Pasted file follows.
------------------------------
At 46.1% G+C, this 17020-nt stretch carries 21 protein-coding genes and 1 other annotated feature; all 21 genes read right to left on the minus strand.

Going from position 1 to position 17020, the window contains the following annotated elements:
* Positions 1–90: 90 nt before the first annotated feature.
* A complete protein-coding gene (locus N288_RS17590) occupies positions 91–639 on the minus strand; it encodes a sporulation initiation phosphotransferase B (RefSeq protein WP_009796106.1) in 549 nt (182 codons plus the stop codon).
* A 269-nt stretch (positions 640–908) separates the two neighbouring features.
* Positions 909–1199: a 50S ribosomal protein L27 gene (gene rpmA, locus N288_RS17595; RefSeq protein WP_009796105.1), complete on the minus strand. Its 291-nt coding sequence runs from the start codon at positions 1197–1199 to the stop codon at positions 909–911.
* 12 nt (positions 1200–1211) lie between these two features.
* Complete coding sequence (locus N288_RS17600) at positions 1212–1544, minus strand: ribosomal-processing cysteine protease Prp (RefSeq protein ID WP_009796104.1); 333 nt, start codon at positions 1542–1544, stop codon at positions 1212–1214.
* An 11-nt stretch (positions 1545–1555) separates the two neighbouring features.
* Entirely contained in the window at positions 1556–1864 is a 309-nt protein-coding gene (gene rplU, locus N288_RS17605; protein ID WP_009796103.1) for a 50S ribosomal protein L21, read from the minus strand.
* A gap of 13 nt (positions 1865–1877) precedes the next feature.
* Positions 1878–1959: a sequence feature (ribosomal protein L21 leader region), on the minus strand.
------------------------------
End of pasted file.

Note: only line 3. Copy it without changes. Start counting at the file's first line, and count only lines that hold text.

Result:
* Positions 1–90: 90 nt before the first annotated feature.